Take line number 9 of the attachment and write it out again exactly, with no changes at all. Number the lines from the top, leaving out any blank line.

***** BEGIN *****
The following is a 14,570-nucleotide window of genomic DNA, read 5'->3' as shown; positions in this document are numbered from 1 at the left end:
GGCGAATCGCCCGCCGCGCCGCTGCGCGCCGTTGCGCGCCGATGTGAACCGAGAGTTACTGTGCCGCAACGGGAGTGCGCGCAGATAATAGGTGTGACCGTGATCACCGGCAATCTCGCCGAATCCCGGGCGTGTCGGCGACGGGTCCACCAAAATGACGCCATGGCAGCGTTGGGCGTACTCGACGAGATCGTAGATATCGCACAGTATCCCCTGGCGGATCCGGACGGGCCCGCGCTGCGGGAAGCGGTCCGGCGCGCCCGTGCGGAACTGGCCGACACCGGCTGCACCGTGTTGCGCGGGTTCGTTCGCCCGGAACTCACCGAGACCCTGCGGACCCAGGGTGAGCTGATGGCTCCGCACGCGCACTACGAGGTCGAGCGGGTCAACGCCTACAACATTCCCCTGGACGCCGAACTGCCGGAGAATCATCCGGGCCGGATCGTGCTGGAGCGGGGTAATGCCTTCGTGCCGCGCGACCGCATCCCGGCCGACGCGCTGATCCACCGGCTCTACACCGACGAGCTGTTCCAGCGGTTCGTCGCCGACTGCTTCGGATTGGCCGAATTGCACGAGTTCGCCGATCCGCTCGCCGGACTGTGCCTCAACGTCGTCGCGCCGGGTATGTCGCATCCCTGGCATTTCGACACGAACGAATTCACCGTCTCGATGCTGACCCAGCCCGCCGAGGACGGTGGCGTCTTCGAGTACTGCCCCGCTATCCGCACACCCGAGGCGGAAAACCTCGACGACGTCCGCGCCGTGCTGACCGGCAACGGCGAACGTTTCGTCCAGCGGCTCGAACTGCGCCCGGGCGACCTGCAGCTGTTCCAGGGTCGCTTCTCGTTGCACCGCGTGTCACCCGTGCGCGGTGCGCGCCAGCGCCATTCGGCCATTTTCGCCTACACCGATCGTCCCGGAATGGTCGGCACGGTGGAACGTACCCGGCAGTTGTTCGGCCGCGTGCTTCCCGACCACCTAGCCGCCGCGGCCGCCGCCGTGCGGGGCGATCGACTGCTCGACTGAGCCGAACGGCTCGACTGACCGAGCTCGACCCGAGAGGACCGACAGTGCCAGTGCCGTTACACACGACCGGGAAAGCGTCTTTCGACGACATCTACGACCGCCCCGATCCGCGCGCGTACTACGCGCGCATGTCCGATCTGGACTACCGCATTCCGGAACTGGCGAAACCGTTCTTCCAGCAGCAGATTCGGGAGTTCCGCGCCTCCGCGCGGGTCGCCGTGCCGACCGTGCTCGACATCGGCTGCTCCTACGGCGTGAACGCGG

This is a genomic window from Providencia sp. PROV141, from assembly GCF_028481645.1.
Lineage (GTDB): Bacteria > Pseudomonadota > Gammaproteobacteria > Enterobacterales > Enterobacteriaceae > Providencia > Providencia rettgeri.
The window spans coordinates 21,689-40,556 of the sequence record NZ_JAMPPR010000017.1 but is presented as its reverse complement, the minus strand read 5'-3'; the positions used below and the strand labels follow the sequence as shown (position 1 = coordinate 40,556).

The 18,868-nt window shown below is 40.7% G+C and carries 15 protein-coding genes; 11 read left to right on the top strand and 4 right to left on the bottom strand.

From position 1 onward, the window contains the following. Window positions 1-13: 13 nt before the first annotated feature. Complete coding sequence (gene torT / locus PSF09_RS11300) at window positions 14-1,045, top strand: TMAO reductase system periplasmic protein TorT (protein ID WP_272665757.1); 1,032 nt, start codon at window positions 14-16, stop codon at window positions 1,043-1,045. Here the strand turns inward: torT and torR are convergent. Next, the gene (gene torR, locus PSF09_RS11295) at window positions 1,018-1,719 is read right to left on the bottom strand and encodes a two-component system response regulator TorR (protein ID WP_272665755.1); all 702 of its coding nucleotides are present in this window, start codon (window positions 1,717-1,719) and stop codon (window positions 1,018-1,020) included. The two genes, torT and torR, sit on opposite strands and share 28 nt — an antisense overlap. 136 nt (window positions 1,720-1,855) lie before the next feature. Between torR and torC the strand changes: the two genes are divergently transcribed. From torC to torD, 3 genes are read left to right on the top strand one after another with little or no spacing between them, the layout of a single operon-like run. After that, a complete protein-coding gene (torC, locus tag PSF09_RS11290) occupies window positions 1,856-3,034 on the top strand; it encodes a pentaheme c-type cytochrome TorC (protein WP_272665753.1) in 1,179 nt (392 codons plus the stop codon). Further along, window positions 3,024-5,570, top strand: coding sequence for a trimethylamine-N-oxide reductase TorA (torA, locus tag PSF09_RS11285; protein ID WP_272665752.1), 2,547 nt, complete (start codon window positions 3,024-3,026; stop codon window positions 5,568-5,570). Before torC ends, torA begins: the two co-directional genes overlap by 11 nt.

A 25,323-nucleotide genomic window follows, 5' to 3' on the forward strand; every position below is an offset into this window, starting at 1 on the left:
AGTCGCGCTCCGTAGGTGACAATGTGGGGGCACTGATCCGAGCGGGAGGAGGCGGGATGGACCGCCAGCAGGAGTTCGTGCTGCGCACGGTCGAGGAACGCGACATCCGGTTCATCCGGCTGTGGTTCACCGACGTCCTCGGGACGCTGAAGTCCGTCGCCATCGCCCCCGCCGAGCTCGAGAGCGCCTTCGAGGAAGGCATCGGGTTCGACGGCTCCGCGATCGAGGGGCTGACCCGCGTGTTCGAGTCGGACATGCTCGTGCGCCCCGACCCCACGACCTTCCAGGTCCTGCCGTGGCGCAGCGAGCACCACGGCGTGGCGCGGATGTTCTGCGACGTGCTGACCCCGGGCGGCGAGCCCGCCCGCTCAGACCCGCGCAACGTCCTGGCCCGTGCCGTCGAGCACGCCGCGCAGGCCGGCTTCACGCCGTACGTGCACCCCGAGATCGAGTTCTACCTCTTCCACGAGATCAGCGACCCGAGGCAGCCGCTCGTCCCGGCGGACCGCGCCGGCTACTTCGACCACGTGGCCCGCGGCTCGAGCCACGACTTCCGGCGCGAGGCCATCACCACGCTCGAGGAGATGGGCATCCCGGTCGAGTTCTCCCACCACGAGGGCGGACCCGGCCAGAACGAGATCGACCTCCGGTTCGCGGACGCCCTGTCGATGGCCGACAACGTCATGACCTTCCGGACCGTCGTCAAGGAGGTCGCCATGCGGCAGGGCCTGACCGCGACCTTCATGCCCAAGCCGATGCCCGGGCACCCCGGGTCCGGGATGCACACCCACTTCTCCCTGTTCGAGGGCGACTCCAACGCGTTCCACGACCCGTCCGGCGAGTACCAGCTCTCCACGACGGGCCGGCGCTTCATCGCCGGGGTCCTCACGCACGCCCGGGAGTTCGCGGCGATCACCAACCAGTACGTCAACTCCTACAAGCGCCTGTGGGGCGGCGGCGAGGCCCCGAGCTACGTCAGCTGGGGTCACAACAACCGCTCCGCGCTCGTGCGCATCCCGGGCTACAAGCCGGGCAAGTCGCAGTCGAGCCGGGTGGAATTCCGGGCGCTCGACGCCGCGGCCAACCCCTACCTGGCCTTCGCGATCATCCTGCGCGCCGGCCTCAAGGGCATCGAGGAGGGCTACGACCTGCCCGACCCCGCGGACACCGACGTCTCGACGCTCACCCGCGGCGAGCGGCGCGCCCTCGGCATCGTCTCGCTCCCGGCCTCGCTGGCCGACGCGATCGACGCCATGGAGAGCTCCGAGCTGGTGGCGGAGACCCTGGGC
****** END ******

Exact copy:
AGTCGCGCTCCGTAGGTGACAATGTGGGGGCACTGATCCGAGCGGGAGGAGGCGGGATGGACCGCCAGCAGGAGTTCGTGCTGCGCACGGTCGAGGAACGCGACATCCGGTTCATCCGGCTGTGGTTCACCGACGTCCTCGGGACGCTGAAGTCCGTCGCCATCGCCCCCGCCGAGCTCGAGAGCGCCTTCGAGGAAGGCATCGGGTTCGACGGCTCCGCGATCGAGGGGCTGACCCGCGTGTTCGAGTCGGACATGCTCGTGCGCCCCGACCCCACGACCTTCCAGGTCCTGCCGTGGCGCAGCGAGCACCACGGCGTGGCGCGGATGTTCTGCGACGTGCTGACCCCGGGCGGCGAGCCCGCCCGCTCAGACCCGCGCAACGTCCTGGCCCGTGCCGTCGAGCACGCCGCGCAGGCCGGCTTCACGCCGTACGTGCACCCCGAGATCGAGTTCTACCTCTTCCACGAGATCAGCGACCCGAGGCAGCCGCTCGTCCCGGCGGACCGCGCCGGCTACTTCGACCACGTGGCCCGCGGCTCGAGCCACGACTTCCGGCGCGAGGCCATCACCACGCTCGAGGAGATGGGCATCCCGGTCGAGTTCTCCCACCACGAGGGCGGACCCGGCCAGAACGAGATCGACCTCCGGTTCGCGGACGCCCTGTCGATGGCCGACAACGTCATGACCTTCCGGACCGTCGTCAAGGAGGTCGCCATGCGGCAGGGCCTGACCGCGACCTTCATGCCCAAGCCGATGCCCGGGCACCCCGGGTCCGGGATGCACACCCACTTCTCCCTGTTCGAGGGCGACTCCAACGCGTTCCACGACCCGTCCGGCGAGTACCAGCTCTCCACGACGGGCCGGCGCTTCATCGCCGGGGTCCTCACGCACGCCCGGGAGTTCGCGGCGATCACCAACCAGTACGTCAACTCCTACAAGCGCCTGTGGGGCGGCGGCGAGGCCCCGAGCTACGTCAGCTGGGGTCACAACAACCGCTCCGCGCTCGTGCGCATCCCGGGCTACAAGCCGGGCAAGTCGCAGTCGAGCCGGGTGGAATTCCGGGCGCTCGACGCCGCGGCCAACCCCTACCTGGCCTTCGCGATCATCCTGCGCGCCGGCCTCAAGGGCATCGAGGAGGGCTACGACCTGCCCGACCCCGCGGACACCGACGTCTCGACGCTCACCCGCGGCGAGCGGCGCGCCCTCGGCATCGTCTCGCTCCCGGCCTCGCTGGCCGACGCGATCGACGCCATGGAGAGCTCCGAGCTGGTGGCGGAGACCCTGGGC